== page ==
How Reliable is the Horizontal Gaze Nystagmus Test?
The horizontal gaze nystagmus test (HGN) is called one of the most reliable field sobriety tests. Police officers will rely on HGN to determine whether a driver is intoxicated or impaired. Like other field sobriety tests, however, this one can produce a false positive.
What is the Horizontal Gaze Nystagmus Test?
HGN is one of the tests approved by the National Highway Traffic Safety Administration for the purpose of detecting impairment in drivers.
The test is used to detect the involuntary eye movements or jerking when one is asked to look to the side. Alcohol consumption usually exaggerates this jerking and makes it easier to detect. Some prescription drugs could also produce a positive result on this field sobriety test.
There’s a simple reason why the HGN test works to detect DUIs – alcohol has a suppressive effect on the functioning of the nervous system. Thus, one’s ability to control the voluntary sideways movement of the eye is reduced. A person isn’t aware of the exaggerated jerking because there’s no control over it.
HGN is one component of the three-part field sobriety test. The other two elements are the one-legged stand test and the walk and turn test. Out of the three, HGN is seen as most effective by the National Highway Traffic Safety Administration.
Can the HGN Test Produce a False Positive?
While the science is there and the test is a pretty reliable one, it’s still possible to get a false positive with it.
The consumption of high amounts of caffeinated beverages can increase the involuntary eye jerking when looking sideways. The same applies to taking an aspirin or smoking cigarettes – nicotine has a similar effect.
Individuals who have a condition known as lazy eye and those who have sustained a brain injury in the past could also get a false positive. A few other causes of false positives do exist and the most common ones include:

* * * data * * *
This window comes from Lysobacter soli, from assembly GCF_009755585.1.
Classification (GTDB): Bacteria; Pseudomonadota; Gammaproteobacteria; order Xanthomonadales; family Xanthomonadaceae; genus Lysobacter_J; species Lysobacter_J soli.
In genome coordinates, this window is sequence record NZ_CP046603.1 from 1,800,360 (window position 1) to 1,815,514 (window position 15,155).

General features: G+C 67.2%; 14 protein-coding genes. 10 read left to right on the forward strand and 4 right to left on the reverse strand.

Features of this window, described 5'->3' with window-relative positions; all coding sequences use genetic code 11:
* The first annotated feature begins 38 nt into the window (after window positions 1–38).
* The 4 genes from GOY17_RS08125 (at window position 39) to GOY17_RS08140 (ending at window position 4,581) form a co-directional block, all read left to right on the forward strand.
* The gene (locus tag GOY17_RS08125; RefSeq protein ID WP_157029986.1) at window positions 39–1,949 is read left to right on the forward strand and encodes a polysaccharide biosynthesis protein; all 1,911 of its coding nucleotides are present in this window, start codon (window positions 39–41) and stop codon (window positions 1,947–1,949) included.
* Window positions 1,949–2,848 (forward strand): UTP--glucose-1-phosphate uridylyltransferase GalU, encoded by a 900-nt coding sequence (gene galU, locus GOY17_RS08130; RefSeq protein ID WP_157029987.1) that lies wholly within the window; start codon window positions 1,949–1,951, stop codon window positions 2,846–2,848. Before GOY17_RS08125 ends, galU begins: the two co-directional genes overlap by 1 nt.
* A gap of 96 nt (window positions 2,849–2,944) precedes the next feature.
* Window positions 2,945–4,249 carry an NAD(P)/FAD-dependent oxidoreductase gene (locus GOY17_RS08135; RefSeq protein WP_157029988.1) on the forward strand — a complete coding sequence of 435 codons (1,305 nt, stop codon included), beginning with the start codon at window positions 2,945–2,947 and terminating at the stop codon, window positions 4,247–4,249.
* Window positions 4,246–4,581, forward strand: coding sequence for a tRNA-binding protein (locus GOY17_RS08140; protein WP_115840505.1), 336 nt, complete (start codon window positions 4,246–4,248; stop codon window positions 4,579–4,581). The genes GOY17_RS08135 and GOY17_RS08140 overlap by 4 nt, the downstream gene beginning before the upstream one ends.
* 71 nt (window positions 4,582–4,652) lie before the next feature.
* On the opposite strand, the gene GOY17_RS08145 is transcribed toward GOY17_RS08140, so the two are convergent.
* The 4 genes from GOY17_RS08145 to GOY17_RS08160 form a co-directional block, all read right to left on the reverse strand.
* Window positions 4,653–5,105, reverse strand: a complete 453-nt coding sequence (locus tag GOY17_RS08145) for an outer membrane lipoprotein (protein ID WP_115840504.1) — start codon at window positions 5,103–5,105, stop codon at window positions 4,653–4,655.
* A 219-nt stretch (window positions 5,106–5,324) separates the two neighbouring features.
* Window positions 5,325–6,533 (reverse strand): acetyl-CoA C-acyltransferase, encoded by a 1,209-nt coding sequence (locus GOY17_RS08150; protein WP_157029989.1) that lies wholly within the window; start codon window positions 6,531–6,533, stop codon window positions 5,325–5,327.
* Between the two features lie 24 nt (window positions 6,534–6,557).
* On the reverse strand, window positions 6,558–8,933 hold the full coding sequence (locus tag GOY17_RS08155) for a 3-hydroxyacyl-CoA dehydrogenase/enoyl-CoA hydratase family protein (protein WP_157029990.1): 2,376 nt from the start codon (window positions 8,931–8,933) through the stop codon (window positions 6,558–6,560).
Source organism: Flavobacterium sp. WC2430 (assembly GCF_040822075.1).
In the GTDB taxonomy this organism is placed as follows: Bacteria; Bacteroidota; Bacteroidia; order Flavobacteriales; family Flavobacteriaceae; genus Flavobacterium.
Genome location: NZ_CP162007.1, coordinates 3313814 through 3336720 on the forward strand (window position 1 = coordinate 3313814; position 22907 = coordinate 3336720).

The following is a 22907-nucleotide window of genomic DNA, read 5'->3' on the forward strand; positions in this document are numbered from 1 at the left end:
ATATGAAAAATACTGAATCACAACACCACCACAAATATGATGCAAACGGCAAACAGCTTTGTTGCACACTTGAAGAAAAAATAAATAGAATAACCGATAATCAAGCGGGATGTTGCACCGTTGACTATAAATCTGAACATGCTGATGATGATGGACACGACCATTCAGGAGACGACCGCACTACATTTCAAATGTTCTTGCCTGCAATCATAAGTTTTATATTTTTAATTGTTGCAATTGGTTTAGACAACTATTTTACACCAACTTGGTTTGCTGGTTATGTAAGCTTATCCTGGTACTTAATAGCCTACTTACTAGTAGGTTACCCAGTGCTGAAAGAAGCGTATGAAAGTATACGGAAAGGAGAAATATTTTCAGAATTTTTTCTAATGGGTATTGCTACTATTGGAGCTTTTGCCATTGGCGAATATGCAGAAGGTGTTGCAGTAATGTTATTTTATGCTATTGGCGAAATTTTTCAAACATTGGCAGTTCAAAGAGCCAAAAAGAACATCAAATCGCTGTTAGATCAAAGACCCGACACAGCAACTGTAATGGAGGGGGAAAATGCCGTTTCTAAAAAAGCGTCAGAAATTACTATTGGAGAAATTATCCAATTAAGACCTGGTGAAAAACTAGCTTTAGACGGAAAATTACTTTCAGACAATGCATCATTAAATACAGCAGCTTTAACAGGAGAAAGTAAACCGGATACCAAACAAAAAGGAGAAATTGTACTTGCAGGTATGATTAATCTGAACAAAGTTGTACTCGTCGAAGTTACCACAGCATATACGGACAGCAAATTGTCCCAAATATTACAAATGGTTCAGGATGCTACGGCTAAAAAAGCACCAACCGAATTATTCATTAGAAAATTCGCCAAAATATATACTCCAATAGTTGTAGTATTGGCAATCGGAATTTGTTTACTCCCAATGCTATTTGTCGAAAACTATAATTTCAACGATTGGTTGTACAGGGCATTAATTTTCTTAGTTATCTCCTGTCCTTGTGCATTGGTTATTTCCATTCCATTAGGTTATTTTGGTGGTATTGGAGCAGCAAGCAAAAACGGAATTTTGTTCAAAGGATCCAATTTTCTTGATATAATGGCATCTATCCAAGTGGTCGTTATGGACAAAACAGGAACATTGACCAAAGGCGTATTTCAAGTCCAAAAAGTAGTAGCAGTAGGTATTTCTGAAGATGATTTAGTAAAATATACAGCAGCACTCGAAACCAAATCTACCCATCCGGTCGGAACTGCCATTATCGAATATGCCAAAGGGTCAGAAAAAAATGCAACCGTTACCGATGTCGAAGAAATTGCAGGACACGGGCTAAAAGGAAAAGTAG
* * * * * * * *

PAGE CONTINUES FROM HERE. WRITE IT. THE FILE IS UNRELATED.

- Old age
- Nearsightedness and astigmatism
- A vitamin B12 deficiency increases the risk of experiencing neurological problems
- Diabetic neuropathy
- Influenza and streptococcus infections
- Muscular dystrophy
- Multiple sclerosis
- High blood pressure
- Vestibular apparatus disorders
- Exposure to toxins and chemicals like those found in solvents, dry-cleaning products and carbon monoxide
- The use of antihistamines for allergies
Admissibility of the HGN Test Results and How to Challenge Them
Drivers who are stopped on suspicions of being impaired are not required to do a standard field sobriety test like HGN. If you ever are pulled over, you can refuse to have the HGN administered. Even if you do agree to testing and you get a positive result, there are still things an experienced DUI attorney can do about it.
Declining to field sobriety testing cannot be held against you in court. Thus, unless you panic and you do something rash, there’s absolutely no reason to submit to the request of a police officer. Make your refusal clear but be polite throughout the encounter.
In Arizona, the results of field sobriety tests can be used as evidence against you in court.
Your lawyer can challenge the test results on several fronts. For a start, the administration of the HGN test could be incorrect. There are several conditions that will have to be met for the results to be considered accurate and reliable. Any failure in those standard procedures will negate the validity of the test.
In addition, you and your attorney will attempt to establish that the positive was caused by a medical condition or another issue rather than the consumption of alcohol. You already have a good idea about the things that could lead to a positive. If any of the conditions above apply to you, make sure that your lawyer is informed.